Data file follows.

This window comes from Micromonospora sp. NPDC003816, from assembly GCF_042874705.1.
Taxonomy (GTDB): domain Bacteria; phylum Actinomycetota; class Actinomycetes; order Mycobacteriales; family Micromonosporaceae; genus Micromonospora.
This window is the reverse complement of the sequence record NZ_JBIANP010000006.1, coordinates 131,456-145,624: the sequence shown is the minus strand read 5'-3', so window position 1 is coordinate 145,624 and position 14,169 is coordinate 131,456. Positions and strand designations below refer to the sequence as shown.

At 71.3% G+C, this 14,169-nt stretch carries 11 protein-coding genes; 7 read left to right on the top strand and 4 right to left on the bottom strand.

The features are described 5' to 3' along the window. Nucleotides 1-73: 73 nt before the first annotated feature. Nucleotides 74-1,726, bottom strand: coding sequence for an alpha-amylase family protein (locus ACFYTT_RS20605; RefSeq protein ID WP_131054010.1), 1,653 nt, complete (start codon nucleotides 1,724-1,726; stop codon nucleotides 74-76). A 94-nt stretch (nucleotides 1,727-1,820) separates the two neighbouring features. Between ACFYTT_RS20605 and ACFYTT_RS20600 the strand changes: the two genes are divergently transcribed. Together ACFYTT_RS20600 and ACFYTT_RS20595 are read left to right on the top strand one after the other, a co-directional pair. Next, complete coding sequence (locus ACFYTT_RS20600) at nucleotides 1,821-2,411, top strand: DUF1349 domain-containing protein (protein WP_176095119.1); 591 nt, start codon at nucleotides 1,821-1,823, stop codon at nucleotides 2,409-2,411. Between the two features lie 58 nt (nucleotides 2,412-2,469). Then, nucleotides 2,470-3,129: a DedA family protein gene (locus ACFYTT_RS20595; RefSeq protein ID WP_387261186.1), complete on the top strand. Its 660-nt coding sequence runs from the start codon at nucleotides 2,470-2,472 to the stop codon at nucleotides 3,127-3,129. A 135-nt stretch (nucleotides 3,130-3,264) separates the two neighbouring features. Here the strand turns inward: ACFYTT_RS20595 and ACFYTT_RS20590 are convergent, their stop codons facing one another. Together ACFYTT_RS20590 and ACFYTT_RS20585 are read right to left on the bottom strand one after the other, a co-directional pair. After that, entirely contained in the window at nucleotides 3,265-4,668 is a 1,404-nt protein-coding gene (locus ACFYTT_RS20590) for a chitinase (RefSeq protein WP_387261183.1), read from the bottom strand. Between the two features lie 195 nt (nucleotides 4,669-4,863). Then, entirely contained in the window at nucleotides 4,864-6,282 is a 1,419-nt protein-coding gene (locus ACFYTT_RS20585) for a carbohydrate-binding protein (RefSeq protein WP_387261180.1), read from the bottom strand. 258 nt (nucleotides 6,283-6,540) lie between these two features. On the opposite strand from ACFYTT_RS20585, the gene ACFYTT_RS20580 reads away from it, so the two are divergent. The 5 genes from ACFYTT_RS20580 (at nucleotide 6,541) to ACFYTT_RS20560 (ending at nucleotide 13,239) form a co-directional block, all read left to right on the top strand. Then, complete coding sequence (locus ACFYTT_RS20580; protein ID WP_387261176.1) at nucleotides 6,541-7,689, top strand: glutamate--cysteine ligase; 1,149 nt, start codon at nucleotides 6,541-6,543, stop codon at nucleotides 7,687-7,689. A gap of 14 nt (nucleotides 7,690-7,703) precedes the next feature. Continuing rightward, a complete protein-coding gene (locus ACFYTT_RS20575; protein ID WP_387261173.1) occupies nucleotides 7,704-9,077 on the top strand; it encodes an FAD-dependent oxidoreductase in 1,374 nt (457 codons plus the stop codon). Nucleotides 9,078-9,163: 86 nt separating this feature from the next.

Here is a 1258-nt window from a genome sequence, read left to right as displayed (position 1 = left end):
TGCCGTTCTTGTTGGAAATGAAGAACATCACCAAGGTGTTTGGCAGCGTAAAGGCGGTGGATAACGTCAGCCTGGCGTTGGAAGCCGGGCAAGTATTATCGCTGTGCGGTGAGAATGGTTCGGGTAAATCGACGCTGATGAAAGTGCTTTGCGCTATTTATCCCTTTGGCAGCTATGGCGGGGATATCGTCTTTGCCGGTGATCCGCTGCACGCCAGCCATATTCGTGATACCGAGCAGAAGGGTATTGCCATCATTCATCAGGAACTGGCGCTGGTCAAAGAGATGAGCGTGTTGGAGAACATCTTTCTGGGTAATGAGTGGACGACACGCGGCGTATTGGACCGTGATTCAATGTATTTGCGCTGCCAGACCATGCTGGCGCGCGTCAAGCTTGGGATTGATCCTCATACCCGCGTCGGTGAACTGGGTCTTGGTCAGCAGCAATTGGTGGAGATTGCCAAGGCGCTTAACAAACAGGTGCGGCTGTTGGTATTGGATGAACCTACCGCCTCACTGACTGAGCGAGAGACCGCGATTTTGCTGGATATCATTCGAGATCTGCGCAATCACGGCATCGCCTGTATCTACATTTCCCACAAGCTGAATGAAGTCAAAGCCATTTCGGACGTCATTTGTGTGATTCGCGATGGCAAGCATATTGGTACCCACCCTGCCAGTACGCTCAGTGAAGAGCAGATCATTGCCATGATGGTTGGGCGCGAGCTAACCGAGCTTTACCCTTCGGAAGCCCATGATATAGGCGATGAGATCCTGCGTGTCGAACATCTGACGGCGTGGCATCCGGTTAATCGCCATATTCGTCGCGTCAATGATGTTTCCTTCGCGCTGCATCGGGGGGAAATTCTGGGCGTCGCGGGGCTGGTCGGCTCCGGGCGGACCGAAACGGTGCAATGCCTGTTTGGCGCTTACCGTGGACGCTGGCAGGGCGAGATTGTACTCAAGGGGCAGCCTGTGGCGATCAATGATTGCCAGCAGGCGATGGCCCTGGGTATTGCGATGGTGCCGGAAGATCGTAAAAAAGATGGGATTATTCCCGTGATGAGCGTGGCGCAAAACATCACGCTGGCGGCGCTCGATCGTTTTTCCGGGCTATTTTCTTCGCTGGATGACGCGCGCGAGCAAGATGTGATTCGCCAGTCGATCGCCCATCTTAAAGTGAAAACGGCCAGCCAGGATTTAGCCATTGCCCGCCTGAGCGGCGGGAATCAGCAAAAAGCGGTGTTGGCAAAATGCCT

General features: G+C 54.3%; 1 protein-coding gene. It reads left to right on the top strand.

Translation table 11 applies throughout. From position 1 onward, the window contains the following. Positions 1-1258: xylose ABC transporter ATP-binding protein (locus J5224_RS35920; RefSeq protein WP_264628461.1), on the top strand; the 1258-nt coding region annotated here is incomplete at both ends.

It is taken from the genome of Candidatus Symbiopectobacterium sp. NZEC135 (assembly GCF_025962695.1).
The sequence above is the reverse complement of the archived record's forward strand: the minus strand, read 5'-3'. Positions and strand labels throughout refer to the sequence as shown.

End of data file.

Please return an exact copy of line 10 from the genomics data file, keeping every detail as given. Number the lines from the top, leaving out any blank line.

It is taken from the genome of Candidatus Symbiopectobacterium sp. NZEC135 (assembly GCF_025962695.1).